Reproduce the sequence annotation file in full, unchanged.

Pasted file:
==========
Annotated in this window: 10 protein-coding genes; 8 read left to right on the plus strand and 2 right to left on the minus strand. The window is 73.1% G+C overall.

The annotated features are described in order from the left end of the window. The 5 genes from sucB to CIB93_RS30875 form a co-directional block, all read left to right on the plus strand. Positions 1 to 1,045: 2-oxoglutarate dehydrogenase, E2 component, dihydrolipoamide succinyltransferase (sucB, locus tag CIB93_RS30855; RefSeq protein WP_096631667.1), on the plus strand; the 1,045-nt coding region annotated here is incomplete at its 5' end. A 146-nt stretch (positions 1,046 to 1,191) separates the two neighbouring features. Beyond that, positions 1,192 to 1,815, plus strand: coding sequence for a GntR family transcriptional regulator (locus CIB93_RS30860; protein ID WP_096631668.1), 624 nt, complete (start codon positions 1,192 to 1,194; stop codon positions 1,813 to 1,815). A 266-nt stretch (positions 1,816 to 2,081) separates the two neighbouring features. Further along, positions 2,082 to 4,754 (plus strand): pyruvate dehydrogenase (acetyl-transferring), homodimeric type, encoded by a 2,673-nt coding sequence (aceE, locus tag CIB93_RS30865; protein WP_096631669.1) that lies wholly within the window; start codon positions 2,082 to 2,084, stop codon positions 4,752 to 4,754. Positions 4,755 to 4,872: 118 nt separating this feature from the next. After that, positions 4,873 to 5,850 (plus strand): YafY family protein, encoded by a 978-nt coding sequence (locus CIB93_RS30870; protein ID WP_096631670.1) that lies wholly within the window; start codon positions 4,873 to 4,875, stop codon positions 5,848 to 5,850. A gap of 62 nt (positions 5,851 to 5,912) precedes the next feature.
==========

Annotated in this window: 10 protein-coding genes; 8 read left to right on the plus strand and 2 right to left on the minus strand. The window is 73.1% G+C overall.

The annotated features are described in order from the left end of the window. The 5 genes from sucB to CIB93_RS30875 form a co-directional block, all read left to right on the plus strand. Positions 1 to 1,045: 2-oxoglutarate dehydrogenase, E2 component, dihydrolipoamide succinyltransferase (sucB, locus tag CIB93_RS30855; RefSeq protein WP_096631667.1), on the plus strand; the 1,045-nt coding region annotated here is incomplete at its 5' end. A 146-nt stretch (positions 1,046 to 1,191) separates the two neighbouring features. Beyond that, positions 1,192 to 1,815, plus strand: coding sequence for a GntR family transcriptional regulator (locus CIB93_RS30860; protein ID WP_096631668.1), 624 nt, complete (start codon positions 1,192 to 1,194; stop codon positions 1,813 to 1,815). A 266-nt stretch (positions 1,816 to 2,081) separates the two neighbouring features. Further along, positions 2,082 to 4,754 (plus strand): pyruvate dehydrogenase (acetyl-transferring), homodimeric type, encoded by a 2,673-nt coding sequence (aceE, locus tag CIB93_RS30865; protein WP_096631669.1) that lies wholly within the window; start codon positions 2,082 to 2,084, stop codon positions 4,752 to 4,754. Positions 4,755 to 4,872: 118 nt separating this feature from the next. After that, positions 4,873 to 5,850 (plus strand): YafY family protein, encoded by a 978-nt coding sequence (locus CIB93_RS30870; protein ID WP_096631670.1) that lies wholly within the window; start codon positions 4,873 to 4,875, stop codon positions 5,848 to 5,850. A gap of 62 nt (positions 5,851 to 5,912) precedes the next feature.